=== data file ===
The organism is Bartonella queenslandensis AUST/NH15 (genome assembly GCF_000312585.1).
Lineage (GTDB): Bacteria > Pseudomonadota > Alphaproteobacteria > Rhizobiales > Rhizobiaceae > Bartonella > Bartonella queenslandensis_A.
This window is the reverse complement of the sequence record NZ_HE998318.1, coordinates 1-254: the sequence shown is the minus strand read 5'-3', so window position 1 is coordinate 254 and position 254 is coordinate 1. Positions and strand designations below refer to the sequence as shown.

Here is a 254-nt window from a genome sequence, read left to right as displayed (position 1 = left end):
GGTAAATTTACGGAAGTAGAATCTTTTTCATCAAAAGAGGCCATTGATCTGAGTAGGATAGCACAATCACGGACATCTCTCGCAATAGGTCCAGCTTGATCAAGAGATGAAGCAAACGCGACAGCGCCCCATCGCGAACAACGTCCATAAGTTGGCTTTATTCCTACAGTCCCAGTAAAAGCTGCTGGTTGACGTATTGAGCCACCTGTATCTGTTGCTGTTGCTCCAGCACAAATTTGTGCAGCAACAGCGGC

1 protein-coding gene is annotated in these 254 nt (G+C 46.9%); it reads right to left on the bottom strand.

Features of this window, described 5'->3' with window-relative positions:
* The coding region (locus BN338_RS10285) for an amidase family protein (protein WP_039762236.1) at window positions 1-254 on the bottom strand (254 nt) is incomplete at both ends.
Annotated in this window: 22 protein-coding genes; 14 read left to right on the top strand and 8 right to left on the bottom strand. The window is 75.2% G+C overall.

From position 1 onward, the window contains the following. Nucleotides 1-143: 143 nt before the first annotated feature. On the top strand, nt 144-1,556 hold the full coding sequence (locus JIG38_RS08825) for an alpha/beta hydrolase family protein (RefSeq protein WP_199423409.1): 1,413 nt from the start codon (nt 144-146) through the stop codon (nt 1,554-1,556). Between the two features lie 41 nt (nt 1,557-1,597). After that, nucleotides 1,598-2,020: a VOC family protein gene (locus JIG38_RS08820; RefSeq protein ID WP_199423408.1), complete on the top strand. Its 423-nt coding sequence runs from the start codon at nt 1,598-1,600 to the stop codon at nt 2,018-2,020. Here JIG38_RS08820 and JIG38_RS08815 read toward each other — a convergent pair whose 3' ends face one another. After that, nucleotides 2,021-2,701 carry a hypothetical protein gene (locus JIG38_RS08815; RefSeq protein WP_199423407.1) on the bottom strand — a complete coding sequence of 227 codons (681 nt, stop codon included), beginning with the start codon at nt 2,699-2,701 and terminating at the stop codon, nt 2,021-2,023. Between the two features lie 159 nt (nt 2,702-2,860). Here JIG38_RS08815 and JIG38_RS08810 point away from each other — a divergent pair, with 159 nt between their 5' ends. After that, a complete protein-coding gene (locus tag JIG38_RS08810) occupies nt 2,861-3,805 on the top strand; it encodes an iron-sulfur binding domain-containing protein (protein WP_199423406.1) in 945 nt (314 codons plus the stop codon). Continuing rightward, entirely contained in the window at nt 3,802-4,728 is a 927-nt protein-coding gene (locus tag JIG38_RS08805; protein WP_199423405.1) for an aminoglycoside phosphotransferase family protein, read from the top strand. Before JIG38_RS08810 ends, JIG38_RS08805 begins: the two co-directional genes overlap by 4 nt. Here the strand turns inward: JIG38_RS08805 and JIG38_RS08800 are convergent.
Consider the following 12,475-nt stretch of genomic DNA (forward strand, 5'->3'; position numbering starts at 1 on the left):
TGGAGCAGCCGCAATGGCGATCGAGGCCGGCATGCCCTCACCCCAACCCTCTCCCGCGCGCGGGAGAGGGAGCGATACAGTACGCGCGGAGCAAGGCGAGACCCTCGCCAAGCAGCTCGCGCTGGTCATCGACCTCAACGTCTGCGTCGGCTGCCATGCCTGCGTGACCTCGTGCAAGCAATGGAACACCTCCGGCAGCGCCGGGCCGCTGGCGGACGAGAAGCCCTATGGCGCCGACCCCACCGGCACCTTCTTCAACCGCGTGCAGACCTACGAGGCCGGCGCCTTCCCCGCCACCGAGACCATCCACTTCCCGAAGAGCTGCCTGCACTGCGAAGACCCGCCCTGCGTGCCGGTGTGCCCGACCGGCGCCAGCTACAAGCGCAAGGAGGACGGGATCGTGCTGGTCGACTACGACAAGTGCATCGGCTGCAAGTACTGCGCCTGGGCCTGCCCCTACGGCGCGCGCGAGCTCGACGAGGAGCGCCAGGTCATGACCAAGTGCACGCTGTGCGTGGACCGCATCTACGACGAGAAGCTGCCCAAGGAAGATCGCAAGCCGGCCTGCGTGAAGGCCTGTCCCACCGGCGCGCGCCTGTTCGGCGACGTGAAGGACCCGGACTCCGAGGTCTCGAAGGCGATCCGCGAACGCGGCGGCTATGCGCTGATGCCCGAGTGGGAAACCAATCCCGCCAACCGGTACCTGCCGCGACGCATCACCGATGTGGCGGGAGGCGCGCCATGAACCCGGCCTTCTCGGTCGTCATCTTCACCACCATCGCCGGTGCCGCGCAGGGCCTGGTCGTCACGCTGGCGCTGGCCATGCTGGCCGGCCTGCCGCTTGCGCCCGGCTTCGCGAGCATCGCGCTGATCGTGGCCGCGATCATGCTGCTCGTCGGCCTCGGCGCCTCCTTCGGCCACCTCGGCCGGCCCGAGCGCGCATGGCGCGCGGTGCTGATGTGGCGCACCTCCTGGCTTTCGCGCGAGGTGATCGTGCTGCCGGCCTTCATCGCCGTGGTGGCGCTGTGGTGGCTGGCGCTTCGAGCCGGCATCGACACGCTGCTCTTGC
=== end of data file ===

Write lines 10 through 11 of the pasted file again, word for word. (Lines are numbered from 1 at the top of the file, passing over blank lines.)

From position 1 onward, the window contains the following. Nucleotides 1-143: 143 nt before the first annotated feature. On the top strand, nt 144-1,556 hold the full coding sequence (locus JIG38_RS08825) for an alpha/beta hydrolase family protein (RefSeq protein WP_199423409.1): 1,413 nt from the start codon (nt 144-146) through the stop codon (nt 1,554-1,556). Between the two features lie 41 nt (nt 1,557-1,597). After that, nucleotides 1,598-2,020: a VOC family protein gene (locus JIG38_RS08820; RefSeq protein ID WP_199423408.1), complete on the top strand. Its 423-nt coding sequence runs from the start codon at nt 1,598-1,600 to the stop codon at nt 2,018-2,020. Here JIG38_RS08820 and JIG38_RS08815 read toward each other — a convergent pair whose 3' ends face one another. After that, nucleotides 2,021-2,701 carry a hypothetical protein gene (locus JIG38_RS08815; RefSeq protein WP_199423407.1) on the bottom strand — a complete coding sequence of 227 codons (681 nt, stop codon included), beginning with the start codon at nt 2,699-2,701 and terminating at the stop codon, nt 2,021-2,023. Between the two features lie 159 nt (nt 2,702-2,860). Here JIG38_RS08815 and JIG38_RS08810 point away from each other — a divergent pair, with 159 nt between their 5' ends. After that, a complete protein-coding gene (locus tag JIG38_RS08810) occupies nt 2,861-3,805 on the top strand; it encodes an iron-sulfur binding domain-containing protein (protein WP_199423406.1) in 945 nt (314 codons plus the stop codon). Continuing rightward, entirely contained in the window at nt 3,802-4,728 is a 927-nt protein-coding gene (locus tag JIG38_RS08805; protein WP_199423405.1) for an aminoglycoside phosphotransferase family protein, read from the top strand. Before JIG38_RS08810 ends, JIG38_RS08805 begins: the two co-directional genes overlap by 4 nt. Here the strand turns inward: JIG38_RS08805 and JIG38_RS08800 are convergent.
Consider the following 12,475-nt stretch of genomic DNA (forward strand, 5'->3'; position numbering starts at 1 on the left):